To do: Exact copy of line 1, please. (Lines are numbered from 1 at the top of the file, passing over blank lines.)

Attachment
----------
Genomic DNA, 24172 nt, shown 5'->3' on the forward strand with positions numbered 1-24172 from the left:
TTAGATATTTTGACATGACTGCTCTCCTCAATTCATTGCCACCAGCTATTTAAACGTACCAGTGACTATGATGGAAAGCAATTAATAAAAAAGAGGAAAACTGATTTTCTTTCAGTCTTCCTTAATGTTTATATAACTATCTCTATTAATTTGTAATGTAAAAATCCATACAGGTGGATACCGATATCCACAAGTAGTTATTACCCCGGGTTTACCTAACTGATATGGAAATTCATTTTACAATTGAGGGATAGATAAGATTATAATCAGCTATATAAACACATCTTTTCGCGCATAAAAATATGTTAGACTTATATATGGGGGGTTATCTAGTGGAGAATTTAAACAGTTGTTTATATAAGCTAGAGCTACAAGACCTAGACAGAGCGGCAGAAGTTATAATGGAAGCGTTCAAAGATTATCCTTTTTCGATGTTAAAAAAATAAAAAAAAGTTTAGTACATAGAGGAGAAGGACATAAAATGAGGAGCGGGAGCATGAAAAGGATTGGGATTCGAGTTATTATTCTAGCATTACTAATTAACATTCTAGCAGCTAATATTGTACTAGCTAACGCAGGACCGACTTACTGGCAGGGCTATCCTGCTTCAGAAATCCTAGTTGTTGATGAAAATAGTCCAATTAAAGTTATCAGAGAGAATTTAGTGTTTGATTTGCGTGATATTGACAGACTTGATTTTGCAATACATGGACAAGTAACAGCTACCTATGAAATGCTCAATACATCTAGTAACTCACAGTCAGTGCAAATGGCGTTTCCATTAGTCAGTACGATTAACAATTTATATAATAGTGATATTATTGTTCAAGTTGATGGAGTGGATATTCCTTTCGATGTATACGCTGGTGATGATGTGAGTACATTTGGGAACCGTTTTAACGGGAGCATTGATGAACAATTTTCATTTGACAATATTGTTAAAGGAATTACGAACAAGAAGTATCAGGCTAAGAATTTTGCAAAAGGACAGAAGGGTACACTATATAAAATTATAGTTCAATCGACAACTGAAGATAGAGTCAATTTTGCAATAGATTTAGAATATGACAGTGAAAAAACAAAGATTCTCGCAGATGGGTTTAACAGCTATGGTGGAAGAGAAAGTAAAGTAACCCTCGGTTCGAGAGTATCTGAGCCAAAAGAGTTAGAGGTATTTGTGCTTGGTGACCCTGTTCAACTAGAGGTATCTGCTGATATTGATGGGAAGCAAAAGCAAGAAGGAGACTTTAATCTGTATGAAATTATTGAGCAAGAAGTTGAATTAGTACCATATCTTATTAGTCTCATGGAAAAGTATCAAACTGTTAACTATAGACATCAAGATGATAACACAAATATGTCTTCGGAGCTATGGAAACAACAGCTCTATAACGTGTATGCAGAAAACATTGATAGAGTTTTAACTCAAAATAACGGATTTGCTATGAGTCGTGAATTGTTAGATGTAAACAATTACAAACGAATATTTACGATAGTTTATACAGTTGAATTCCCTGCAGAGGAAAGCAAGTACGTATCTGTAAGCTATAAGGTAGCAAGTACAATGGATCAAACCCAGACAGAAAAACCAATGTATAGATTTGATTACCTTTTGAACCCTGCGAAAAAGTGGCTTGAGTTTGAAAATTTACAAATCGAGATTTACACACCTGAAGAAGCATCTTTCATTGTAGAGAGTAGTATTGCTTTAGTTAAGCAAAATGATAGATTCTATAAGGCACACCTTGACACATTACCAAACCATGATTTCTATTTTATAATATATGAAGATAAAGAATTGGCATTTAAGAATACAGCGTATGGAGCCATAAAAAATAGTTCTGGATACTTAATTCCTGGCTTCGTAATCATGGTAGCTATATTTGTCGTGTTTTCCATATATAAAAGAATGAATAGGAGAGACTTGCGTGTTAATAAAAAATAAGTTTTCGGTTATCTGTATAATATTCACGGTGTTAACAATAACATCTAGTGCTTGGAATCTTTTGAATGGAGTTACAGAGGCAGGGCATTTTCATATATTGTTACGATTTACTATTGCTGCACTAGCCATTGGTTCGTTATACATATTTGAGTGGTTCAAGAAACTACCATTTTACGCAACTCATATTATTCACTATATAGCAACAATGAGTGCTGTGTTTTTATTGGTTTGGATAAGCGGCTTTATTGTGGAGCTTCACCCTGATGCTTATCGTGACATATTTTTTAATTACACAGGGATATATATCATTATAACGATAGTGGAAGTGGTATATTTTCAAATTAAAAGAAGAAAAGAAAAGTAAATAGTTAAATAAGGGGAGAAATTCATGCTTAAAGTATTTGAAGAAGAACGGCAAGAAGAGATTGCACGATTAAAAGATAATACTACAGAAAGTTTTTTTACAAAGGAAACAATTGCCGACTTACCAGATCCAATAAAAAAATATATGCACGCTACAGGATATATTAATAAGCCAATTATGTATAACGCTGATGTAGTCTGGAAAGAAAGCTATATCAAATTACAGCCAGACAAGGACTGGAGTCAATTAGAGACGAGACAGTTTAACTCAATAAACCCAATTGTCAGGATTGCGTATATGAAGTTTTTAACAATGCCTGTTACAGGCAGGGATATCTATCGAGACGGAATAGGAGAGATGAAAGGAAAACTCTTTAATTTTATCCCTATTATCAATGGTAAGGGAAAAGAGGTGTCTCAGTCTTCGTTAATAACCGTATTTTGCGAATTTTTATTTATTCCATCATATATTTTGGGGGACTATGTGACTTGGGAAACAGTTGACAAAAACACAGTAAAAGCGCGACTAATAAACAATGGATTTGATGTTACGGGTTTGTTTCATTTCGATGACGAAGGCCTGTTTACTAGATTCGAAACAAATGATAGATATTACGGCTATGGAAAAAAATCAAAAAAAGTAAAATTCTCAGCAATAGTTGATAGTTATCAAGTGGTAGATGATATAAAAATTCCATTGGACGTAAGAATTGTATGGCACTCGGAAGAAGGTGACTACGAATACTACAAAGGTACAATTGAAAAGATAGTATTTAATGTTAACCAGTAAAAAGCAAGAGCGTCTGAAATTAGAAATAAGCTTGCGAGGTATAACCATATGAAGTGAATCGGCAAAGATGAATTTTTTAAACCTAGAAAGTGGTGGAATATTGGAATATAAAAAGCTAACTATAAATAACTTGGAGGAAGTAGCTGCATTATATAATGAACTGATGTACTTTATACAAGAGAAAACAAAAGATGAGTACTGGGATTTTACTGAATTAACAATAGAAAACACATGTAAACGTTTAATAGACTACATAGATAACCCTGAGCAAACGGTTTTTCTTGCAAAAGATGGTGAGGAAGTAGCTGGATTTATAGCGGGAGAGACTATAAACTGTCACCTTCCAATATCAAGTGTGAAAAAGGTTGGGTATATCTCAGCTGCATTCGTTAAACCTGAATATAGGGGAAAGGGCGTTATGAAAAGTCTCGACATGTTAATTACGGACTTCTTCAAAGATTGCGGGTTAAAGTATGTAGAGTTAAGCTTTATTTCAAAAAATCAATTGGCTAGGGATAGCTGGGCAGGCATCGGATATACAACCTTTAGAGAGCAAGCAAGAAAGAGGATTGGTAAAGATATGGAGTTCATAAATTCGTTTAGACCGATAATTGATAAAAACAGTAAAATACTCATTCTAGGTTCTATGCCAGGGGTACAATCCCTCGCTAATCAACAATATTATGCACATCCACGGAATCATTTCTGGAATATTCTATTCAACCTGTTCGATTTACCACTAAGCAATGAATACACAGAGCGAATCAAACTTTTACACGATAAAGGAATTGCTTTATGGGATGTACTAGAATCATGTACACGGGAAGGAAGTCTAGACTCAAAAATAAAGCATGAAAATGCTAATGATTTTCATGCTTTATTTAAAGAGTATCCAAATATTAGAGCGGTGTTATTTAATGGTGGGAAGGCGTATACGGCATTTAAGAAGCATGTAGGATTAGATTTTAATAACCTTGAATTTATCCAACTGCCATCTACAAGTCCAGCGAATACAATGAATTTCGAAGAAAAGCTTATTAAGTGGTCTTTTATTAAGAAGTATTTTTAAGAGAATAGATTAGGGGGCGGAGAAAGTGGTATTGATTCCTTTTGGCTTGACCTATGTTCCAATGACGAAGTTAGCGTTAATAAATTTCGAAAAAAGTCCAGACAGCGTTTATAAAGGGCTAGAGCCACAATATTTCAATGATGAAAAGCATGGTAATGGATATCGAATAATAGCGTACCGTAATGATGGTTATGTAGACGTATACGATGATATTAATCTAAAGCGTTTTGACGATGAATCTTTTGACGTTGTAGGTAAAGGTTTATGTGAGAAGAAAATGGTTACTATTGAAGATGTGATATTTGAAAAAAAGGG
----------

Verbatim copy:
Genomic DNA, 24172 nt, shown 5'->3' on the forward strand with positions numbered 1-24172 from the left: